Hanshik 101: Korean table etiquette for beginners

Hanshik 101: Korean table etiquette for beginners

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Korean people value manners in a lot of instances, but most especially during meals. While many older dining traditions have relaxed over the years, some are still in use in modern-day Korea. So if you’re planning to have a hearty meal with some of your Korean friends, here are some basic table manners you can impress them with.

Acknowledge your hosts

It is common custom to say jalmeokgesseumnida or “I will eat well” when in front of those who prepared or paid for your food. You can also say jalmeogeosseumnida after you’ve finished eating.

Age matters

Koreans highly value the elderly—even if it means your friend is just a few years or months older. In Korean culture, the older person calls the shots. They are the first to be seated and the first to take a bite. Before the eldest in the table starts eating, the rest of the group has to wait.

Youngsters can’t say no to the offers of their seniors. Be it a piece of pork or a shot of soju, refusing an offer from an older person is a huge no-no. Accept food or drinks with two hands– always.

Drink with respect

Ever wonder why they drink sideways in Korean dramas? It still has something to do with age and seniority. It is common custom for the younger person to hold their cup or glass with two hands and drink sideways (see this picture as reference) when drinking with someone older.

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Never lift soup or rice bowls

Unlike in Japan, China, and other Asian countries; it is considered disrespectful when people hold their soup and rice bowls. These should never be lifted, and must stay on the table at all times. Use a spoon to finish soup or rice in a bowl.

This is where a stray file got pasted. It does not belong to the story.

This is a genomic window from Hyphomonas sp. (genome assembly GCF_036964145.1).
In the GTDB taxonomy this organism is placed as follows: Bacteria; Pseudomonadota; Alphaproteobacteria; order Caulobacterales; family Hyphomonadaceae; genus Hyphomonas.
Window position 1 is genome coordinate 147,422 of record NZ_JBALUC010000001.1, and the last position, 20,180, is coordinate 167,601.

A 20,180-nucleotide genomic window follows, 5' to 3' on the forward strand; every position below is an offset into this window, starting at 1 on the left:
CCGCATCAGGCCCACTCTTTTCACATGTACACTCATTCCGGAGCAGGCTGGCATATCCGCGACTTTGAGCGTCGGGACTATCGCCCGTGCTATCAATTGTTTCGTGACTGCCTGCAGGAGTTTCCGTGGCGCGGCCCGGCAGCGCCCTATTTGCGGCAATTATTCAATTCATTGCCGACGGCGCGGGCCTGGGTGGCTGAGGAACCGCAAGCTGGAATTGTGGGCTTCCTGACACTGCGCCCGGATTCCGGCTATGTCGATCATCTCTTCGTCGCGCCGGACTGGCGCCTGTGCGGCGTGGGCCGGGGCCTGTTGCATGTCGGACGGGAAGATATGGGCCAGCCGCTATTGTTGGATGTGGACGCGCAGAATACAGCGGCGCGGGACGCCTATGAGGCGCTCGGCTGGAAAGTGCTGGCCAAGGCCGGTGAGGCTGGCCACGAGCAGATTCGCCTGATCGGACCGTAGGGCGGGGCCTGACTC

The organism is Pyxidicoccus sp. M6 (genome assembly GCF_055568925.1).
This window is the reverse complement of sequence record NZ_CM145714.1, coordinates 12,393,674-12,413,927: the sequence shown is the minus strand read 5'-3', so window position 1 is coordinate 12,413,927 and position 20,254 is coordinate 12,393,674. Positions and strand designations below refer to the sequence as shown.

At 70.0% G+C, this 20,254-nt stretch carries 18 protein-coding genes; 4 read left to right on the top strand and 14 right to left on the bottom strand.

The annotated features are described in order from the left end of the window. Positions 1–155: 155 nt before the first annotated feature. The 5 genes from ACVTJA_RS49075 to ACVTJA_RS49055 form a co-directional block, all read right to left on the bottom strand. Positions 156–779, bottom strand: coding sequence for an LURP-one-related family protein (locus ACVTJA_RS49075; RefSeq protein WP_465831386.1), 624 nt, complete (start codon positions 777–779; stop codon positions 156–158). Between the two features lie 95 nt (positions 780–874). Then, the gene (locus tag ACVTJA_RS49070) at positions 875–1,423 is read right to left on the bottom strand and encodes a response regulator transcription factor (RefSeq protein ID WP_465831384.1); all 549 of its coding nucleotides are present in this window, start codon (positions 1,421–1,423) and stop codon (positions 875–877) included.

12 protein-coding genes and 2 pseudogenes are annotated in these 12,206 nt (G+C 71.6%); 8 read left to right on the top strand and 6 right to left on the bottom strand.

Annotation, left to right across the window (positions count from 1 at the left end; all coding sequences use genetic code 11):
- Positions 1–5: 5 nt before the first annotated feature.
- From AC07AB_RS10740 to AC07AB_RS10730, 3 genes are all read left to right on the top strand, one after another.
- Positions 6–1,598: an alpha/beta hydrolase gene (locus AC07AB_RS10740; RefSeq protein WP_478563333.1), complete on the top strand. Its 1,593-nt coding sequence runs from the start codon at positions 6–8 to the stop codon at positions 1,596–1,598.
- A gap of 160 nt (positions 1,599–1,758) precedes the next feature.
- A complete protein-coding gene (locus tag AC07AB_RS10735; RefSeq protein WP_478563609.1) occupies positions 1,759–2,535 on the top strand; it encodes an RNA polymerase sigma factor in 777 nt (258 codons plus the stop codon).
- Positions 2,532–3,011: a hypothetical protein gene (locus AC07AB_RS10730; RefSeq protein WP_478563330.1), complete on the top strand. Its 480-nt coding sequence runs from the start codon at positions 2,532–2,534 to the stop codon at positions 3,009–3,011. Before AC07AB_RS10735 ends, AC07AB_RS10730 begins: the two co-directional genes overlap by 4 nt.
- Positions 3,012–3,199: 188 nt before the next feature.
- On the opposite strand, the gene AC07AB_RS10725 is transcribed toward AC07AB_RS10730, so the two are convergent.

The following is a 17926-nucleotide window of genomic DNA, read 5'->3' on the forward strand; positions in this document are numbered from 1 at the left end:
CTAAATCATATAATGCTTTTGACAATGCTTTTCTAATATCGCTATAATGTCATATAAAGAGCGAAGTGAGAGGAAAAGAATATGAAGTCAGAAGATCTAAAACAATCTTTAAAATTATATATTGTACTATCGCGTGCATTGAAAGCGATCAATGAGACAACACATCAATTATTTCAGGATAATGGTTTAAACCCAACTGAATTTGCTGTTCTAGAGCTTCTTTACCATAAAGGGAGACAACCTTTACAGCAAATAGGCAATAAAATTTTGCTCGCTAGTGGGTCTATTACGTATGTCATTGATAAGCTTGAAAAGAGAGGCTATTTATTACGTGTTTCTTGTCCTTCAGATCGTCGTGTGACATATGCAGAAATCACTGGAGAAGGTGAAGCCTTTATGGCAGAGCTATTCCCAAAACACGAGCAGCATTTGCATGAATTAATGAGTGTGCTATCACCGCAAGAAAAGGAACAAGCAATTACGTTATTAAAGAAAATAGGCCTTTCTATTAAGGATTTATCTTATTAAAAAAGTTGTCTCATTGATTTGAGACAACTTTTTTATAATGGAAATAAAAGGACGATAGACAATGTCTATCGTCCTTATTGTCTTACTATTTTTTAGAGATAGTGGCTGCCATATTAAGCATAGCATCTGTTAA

Sharing is caring

Koreans lay out several dishes for the whole family to enjoy, and it is just normal for them to eat from each other’s plates or soup bowls. However, one should never take a “double dip,” or dig into several food bowls and side dishes at once.

Put your utensils in their rightful place

Do not stick out utensils like chopsticks or spoons because it resembles a traditional ancestral ceremony. After you’re done eating, lay your utensils on the table. Also, never put both your chopsticks and spoon in one hand.

Hi, I’m Heather Taras. I go to school for drug counseling, and I’m also a big fan of Hallyu. Visit this blog for more on Korean food and culture.

The road to recovery: Regaining self-control with exercise

The road to recovery: Regaining self-control with exercise

In the many cases, I have observed, staying on the path of recovery and keeping sober can be difficult most of the time. Reintegrating into one’s family and community is also another concern. While challenges surround those who were once drug-dependent, I have also witnessed people who have found a way to turn back from their old ways through physical activity.

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While most people usually dismiss exercise as a chore, it is very effective in helping recovering drug addicts to remain sober. Aside from strengthening the physique, the endorphins released help in restoring the body’s original circadian rhythm. Doing one thing repetitively can also improve focus and concentration.